Cognitive deterioration affects a large proportion of multiple sclerosis (MS) patients, but it occurs also with healthy aging. The effects of aging on cognitive performance in MS have not been fully investigated yet.
By evaluating a large multicentric cohort of healthy controls (HC) and MS patients, we compared the age-related decline of cognitive functions occurring in HC and MS patients.
Brief Repeatable Battery of Neuropsychological Tests (BRB-N) was evaluated in 301 healthy controls (HC) (150 females, age 18-76 years, mean education=14.9 years) and 664 MS patients (421 females; age 18-77 years; mean education=13.3 years; 536 relapsing-remitting and 128 progressive MS) recruited from 3 centers of the Italian Neuroimaging Network Initiative (INNI, www.inni-ms.org). BRB-N allowed to assess verbal memory (Selective Reminding Test [SRT]), visuospatial memory (10/36 Spatial Recall Test [SPART] and delayed-recall), information processing speed (Symbol Digit Modalities Test [SDMT], Paced Auditory Serial Addition Test [PASAT] 3” and 2”) and verbal fluency (Word List Generation [WLG]). Raw scores of each test were converted to Z-scores, based on HC’s cohort by running linear models to regress out the effects of sex, age, education and center. The residuals for both HC and MS patients were then divided by the HC’s error term. Linear models were built for investigating the association of standardized scores with age in MS patients.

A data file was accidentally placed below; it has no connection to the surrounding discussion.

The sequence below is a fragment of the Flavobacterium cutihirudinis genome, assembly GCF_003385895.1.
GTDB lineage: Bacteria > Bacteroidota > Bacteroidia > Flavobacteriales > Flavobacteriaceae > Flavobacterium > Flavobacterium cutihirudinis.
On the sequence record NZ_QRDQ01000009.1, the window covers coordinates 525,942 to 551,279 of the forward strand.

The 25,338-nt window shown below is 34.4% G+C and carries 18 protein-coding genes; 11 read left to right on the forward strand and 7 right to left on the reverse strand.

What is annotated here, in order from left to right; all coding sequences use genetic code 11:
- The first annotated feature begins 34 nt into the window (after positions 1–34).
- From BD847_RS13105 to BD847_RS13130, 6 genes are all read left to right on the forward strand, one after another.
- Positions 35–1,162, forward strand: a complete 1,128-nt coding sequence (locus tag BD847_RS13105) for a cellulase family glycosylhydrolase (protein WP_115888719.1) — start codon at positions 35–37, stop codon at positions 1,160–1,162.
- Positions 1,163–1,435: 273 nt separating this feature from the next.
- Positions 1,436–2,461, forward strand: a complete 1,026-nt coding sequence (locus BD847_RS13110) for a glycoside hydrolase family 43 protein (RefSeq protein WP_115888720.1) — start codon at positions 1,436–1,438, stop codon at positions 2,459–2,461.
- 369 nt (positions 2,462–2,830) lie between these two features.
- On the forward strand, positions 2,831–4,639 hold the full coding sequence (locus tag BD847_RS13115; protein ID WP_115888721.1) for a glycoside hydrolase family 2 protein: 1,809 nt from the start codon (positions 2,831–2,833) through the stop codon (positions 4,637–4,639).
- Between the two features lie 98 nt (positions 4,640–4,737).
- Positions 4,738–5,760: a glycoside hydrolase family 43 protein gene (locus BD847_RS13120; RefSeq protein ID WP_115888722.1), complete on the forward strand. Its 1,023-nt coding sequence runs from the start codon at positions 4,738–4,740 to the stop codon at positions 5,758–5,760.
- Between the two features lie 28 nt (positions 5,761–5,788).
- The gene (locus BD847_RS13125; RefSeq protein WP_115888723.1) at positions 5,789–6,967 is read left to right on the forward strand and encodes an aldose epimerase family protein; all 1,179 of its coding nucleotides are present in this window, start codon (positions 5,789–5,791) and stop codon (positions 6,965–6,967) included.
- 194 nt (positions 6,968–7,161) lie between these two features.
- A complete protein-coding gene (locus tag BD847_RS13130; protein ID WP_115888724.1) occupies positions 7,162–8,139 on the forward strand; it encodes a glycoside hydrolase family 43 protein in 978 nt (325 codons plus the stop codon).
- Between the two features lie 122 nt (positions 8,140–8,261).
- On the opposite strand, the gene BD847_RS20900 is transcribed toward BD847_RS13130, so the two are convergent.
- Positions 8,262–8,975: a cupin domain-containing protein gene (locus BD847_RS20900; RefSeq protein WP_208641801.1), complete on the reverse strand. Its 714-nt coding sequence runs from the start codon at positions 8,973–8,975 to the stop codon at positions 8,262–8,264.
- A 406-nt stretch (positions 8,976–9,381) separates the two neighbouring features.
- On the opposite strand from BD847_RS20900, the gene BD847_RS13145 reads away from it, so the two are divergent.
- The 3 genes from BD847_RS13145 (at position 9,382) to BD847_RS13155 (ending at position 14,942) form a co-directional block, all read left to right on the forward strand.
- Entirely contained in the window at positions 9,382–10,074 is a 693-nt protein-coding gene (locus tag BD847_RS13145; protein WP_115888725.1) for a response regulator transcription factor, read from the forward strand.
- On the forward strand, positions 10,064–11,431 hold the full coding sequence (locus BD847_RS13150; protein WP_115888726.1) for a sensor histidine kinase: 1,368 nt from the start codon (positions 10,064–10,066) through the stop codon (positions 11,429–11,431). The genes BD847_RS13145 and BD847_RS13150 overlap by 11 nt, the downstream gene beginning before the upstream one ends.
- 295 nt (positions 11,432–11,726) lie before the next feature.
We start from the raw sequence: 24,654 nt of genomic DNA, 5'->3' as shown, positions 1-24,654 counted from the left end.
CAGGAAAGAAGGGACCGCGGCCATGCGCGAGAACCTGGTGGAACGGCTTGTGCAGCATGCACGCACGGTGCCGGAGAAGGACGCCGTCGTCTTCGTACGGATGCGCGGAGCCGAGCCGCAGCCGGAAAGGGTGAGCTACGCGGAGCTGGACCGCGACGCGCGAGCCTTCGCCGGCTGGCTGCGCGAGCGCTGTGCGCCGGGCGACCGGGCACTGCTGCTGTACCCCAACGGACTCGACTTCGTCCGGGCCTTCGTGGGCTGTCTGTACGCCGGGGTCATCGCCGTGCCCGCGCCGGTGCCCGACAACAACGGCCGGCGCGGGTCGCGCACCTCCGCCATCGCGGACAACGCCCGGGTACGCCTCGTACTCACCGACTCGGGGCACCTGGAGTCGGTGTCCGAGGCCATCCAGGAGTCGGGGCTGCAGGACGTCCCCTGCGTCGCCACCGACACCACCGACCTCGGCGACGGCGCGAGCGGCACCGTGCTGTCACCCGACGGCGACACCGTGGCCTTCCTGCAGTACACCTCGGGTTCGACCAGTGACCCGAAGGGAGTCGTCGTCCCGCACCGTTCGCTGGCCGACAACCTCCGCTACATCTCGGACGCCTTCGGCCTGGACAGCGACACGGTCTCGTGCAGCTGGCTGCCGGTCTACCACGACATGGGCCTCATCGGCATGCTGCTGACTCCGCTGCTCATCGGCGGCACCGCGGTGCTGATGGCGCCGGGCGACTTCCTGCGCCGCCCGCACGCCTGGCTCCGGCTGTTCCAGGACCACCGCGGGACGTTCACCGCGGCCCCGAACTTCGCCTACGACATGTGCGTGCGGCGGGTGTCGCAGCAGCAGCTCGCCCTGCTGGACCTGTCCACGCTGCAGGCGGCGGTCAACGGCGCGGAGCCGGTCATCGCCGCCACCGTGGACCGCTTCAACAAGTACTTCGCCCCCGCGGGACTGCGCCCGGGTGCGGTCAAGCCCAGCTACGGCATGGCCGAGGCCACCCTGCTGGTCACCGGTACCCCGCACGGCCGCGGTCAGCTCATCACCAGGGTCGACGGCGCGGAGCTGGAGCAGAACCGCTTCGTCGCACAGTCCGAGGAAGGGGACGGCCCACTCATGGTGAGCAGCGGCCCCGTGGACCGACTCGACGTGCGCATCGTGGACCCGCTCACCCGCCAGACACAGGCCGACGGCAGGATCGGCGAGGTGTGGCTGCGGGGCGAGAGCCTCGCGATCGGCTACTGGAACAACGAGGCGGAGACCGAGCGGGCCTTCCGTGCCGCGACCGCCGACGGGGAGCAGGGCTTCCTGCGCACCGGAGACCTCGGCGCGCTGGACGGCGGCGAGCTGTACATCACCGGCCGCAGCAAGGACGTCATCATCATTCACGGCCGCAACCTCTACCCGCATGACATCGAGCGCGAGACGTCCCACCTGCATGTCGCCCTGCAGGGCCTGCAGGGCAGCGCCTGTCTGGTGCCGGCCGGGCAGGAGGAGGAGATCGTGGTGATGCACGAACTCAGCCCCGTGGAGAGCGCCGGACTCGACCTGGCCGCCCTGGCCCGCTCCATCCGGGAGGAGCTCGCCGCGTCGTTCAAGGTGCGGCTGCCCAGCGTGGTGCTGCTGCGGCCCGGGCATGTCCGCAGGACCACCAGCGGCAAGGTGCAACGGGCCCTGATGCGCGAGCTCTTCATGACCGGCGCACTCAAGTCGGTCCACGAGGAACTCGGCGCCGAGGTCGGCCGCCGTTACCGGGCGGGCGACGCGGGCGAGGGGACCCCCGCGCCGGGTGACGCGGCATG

In HC, scores of all the BRB-N tests except PASAT 3” and WLG declined significantly with aging (p from <0.0001 to 0.003). Compared to HC, MS patients showed significant worse estimated mean performances already from the age of 20 years in all BRB-N tests (p from <0.0001 to 0.003), except for SPART, SPART delayed-recall and PASAT 3”, whose estimated mean scores significantly worsened later in age (p from 0.03 to 0.04). MS patients showed also a steeper age-related decline of SPART, SPART delayed-recall, SDMT, PASAT 3”, PASAT 2” performances compared to HC (p from <0.0001 to 0.008). No differential effect of age compared to HC was detected in MS patients for WLG and SRT.
Cognitive deficits already affect young adult MS patients and progress faster during patients’ lifespan compared to healthy aging. A different susceptibility to age-effect exists in the cognitive tests currently used to assess cognition in MS patients. The accumulation of MS-related damage combined with brain aging may have synergic detrimental effects on cognitive performances of MS patients.
Funding. This project has been supported by a research grant from the Fondazione Italiana Sclerosi Multipla (FISM2018/S/3), and financed or co-financed with the ‘5 per mille’ public funding.